While the potential benefits of cloud computing, such as resource flexibility, are appealing to many IT executives, security and regulatory concerns are either limiting or preventing its use by Wall Street financial firms.
That was the consensus of many attendees at the High Performance Computing in Financial Markets Conference held here Monday.
Mats Andersson, CTO of Nasdaq's OMX Exchange, said Nasdaq uses cloud computing systems, but only inside the company's firewall and only to access historical market data. Exchange IT officials aren't yet ready to trust "the cloud" with transactional data, he added.
Dan Hall, manager of systems design and engineering at IntercontinentalExchange (ICE), said his company is running Amazon's S3 cloud computing service only in a test environment mostly due to security concerns.
"We only use it once in a while for load testing," he said. "The biggest challenge is effectively controlling utilization. People would spin up a machine and not think to spin it down. We'd be like, why do we have all these hours of computing time. We only used it for two days."
Along with ICE, Deutsche Bank was one of the few organizations at the conference that are using cloud computing in some way. Over the past year and a half, the financial services firm has deployed a hybrid private/public cloud computing infrastructure that's used so far for testing and development, but not for mission critical data.
Tony Pizi, head of next generation infrastructure at Deutsche Bank, said top executives at the firm have been very forward thinking about cloud and its benefits, but they also recognize the challenges the technology can present to large companies. "It's difficult for any large institution where there are processes in place and individuals that have done a particular job well over the years to accept change," Pizi said.
Even though Deutsche Bank is limiting use of its cloud infrastructure to testing and development functions, all data is protected by the company's strongest security measures. For example, all data that passes through the cloud is encrypted and any data at rest is masked.
Pizi noted that the bank's audit and security teams recognized that the very technologies they had hoped to implement within Deutsche Bank came to pass as a byproduct of rolling out the cloud technology.
Like others deploying cloud computing, Deutsche Bank was interested in leveraging its various promised benefits, such as self service, convenience and lower computing costs.
"What we were really after was promoting reference implementations which would allow us to leverage standard services, reduce time to market [for products], become much more agile and increase server utilization," he said.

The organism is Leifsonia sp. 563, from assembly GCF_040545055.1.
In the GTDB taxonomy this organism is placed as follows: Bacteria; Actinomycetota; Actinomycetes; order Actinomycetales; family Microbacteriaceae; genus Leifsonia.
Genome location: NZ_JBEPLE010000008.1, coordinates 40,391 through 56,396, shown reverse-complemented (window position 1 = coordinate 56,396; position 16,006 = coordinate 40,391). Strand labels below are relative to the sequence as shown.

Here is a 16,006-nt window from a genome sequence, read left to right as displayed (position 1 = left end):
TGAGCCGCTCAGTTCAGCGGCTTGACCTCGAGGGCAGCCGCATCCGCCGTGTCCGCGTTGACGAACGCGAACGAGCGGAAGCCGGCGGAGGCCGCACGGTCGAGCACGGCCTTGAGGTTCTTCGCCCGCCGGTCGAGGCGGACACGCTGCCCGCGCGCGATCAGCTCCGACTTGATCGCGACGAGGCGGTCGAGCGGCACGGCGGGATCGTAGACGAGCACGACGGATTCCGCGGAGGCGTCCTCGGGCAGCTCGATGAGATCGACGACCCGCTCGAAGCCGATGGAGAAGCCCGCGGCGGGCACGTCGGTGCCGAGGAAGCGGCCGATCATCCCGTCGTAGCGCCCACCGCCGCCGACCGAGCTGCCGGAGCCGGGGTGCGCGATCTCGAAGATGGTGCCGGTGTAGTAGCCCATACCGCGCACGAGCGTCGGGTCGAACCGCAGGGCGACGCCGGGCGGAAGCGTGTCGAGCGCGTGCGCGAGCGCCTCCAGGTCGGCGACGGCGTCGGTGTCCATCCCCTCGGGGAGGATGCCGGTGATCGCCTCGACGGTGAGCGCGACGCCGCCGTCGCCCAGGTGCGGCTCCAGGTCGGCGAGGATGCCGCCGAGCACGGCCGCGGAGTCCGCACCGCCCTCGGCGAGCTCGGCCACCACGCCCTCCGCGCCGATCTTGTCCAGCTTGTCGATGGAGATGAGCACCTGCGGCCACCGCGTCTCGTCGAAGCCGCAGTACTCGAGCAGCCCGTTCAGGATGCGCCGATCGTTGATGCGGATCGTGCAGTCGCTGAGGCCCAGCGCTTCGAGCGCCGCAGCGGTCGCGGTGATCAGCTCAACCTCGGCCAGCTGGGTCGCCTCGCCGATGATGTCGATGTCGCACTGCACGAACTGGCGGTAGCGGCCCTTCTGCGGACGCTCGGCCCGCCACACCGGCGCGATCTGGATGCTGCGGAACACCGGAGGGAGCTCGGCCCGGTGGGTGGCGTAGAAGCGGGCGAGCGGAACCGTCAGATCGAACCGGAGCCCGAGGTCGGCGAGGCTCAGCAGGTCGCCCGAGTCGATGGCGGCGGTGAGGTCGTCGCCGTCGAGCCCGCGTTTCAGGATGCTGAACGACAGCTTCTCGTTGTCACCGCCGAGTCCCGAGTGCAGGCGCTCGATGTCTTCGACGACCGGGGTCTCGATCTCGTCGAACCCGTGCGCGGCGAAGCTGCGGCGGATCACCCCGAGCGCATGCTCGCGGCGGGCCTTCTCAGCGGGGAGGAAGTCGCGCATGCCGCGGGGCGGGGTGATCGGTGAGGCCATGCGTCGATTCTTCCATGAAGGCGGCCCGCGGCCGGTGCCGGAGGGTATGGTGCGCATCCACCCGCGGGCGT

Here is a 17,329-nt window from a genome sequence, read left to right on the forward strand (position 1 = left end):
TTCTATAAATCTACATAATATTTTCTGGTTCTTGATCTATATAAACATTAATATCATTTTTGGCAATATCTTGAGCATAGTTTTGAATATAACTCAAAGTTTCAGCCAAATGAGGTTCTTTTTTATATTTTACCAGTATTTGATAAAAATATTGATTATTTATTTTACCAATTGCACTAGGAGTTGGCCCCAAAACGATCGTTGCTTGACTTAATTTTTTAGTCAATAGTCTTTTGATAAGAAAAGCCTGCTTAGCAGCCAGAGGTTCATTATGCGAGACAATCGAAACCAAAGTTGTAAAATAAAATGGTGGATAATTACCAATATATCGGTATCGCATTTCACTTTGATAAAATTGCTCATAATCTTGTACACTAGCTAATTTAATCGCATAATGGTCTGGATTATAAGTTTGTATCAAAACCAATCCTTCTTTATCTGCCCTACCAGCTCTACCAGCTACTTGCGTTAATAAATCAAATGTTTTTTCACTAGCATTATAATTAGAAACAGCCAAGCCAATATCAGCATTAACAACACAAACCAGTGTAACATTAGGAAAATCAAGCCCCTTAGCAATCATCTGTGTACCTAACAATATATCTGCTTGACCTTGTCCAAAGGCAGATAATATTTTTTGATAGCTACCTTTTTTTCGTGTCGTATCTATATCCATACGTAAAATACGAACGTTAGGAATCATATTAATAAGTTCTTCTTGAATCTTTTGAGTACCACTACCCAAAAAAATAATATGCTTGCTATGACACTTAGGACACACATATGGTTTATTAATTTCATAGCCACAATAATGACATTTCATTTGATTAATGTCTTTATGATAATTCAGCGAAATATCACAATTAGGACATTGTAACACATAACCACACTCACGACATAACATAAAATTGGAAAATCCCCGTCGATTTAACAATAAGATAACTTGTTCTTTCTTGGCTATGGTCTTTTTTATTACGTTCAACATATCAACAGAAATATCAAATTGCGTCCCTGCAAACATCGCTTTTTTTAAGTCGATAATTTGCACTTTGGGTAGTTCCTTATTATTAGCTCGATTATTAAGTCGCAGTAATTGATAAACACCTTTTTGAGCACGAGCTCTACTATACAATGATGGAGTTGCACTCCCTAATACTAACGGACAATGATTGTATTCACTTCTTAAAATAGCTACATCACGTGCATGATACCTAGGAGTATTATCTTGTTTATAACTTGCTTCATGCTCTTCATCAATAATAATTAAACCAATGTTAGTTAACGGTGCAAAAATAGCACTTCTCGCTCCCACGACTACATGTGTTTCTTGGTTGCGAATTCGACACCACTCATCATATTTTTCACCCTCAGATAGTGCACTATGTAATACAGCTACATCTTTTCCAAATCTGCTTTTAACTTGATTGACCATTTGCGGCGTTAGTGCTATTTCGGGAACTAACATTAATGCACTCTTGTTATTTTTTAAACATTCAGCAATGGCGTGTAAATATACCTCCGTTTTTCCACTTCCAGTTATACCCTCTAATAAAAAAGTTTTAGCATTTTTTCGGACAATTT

By deploying it only for testing and development, it put even the internal critics of the technology at ease, though Pizi said he expects that one day cloud computing will become a "game changer. I don't think anyone thinks the Internet didn't fundamentally change the world. This is of the same magnitude," he said.
When Deutsche Bank first began implementing cloud computing technology, Pizi said he thought its deployment would be the most difficult task for IT workers. Instead, he said deployment was the easiest part of the project.
Far more difficult -- and time consuming -- were dealing with licensing issues. Each license must to be closely evaluated by managers, he said.
Policy governance, or ensuring that controls were in place to control access to various parts of the cloud through policies, was also a major issue for the bank when turning to the cloud. "Each developer across an organization may have very different access rights. You don't want the developers to be able to check things into testing or development groups without controls," Pizi said.
Richard Sharp, a partner in the law firm of Millbank, Tweed, Hadley & McCloy in New York, said that the application development benefits of cloud computing can be enormous in the broker-dealer business, a marketplace processes millions of transactions a day and that thrives when its quick to deploy new products for customers.
Even so, Sharp said, ensuring regulatory compliance must be the top concern of companies considering the use of public cloud computing services.
Sharp, who prior to joining the law firm was head of trading practices at the U.S. Securities and Exchange Commission, said regulators view cloud computing services at "outsourcing," and apply regulations based on that belief. "The first thing regulators are going to say is: 'You're going to give up control of your IT infrastructure? We need to talk,' " he said.
Financial services firms need to speak the language of regulators in terms of proposed cloud computing or outsourcing projects to ensure they understand that only "back office" functions are being moved into cloud computing infrastructures.
In recent months, the SEC and the Financial Industry Regulatory Agency (FINRA) have been moving toward taking a position that broker-dealers cannot move funds and securities through the cloud. "These are viewed as off limits," Sharp said. "So there's a very active debate going on and new rules are expected shortly from FINRA that will regulate cloud computing."
One thing that won't change no matter where regulators settle on cloud computing is that the firm generating the data will continue to be responsible for data that is exposed or lost.
Broker-dealers should construct a plan for due diligence to continue supervising data it manages via an external cloud service, which should include detailed service-level agreements that allow firms access to a vendor's records and the right to audit and inspect its data center facilities.
"The bottom line is that the regulated entity remains responsible for compliance," he said. "There's no finger pointing allowed."
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